4. Ecological laws that govern natural growth operate similarly in the spiritual realm.
  5. Christians have a spiritual connection to Christ and other Christians, which forms a spiritual ecology.
  6. The spiritual connections we have with other Christians create opportunity for reciprocal exchanges of spiritual nutrients.
  7. The spiritual ecology created by Christ through the Spirit is unbounded by time and space, enabling Christians to enjoy the benefits of this reality at any time and in any place, whether in person or online.
  8. Christians who share a connection to Christ through the Spirit receive an imputed holiness that makes them mutually contagious and provides us with the ability to spread our contagion in online ecologies of learning (pp. 211-222).

This last point seems to engage in theological imprecision. Scripture speaks of the righteousness of Christ being imputed to the believer, but not holiness, a progressive work of the Holy Spirit in transforming our lives. I also question how we can spread something imputed by God. We can only point others to the one who imputes righteousness through Christ. That said, Christians may certainly influence one another to endeavor, with the Spirit’s help, to live holy lives.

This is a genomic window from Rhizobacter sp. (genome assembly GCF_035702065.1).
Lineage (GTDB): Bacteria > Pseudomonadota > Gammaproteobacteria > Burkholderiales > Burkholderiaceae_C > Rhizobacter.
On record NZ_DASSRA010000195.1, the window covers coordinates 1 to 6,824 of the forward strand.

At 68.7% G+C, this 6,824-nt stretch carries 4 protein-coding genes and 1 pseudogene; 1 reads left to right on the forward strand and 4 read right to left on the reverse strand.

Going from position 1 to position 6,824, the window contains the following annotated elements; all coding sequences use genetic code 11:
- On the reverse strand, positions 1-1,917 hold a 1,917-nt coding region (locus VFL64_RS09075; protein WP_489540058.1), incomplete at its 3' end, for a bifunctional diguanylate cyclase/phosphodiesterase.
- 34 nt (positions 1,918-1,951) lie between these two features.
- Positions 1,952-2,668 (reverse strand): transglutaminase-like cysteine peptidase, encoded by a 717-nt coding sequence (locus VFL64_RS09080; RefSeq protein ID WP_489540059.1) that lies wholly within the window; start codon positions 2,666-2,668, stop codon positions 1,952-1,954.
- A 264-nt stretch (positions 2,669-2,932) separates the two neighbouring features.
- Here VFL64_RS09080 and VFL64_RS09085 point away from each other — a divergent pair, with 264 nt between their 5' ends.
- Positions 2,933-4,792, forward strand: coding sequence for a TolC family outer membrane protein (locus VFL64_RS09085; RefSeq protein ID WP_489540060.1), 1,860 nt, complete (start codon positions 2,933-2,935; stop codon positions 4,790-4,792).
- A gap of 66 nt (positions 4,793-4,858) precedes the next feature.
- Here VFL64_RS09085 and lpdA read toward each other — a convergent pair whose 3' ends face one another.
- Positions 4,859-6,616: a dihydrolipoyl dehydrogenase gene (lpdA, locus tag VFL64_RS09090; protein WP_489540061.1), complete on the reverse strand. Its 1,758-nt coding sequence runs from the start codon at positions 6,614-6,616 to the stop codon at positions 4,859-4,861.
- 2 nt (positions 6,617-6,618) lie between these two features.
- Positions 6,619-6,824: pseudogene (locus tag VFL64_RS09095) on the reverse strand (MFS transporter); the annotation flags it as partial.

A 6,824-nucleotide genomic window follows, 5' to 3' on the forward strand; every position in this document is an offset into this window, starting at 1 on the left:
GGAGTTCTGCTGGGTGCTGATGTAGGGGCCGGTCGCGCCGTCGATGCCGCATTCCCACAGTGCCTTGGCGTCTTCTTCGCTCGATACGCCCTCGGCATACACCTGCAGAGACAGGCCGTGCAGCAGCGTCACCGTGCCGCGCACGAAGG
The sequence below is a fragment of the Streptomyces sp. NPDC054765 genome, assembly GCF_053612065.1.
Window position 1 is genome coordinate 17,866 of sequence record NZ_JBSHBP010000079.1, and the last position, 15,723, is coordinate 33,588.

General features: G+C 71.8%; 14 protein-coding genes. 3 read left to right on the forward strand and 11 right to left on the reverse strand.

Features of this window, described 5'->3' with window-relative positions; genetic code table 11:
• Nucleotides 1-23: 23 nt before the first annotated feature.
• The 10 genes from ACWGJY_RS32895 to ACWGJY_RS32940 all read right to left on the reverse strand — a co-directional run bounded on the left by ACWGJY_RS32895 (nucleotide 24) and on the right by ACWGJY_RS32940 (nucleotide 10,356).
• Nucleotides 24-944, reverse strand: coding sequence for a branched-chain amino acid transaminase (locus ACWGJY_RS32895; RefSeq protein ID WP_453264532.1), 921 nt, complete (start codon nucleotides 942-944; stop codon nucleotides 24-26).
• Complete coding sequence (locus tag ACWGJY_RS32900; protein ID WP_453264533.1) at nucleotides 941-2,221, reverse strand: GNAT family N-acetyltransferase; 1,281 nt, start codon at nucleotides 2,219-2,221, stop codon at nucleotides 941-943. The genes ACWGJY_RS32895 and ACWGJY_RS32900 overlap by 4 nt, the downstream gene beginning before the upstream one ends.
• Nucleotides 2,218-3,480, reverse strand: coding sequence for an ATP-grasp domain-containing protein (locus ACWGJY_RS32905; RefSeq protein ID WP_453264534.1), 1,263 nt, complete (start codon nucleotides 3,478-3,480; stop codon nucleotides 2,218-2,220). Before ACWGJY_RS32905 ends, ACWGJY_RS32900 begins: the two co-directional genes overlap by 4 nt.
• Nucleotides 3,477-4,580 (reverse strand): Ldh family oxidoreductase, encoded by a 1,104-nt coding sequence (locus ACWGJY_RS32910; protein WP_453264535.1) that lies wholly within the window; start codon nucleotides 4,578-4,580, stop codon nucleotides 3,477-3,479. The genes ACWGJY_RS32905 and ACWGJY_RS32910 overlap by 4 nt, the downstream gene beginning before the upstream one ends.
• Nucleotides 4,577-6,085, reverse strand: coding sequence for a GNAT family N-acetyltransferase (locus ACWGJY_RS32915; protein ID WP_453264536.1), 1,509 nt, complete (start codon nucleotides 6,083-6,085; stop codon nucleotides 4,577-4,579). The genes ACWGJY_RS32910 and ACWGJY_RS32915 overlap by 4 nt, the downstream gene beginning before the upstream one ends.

I also thought that this book tries to do two things and does one reasonably well, and one less well. The book makes a good case for an ecology of spiritual growth, for the ways we are interdependent upon one another, whether together, or separated by space and time, in fostering each other’s growth. This book thus makes a good case for online community and its power to contribute to our growth in Christ.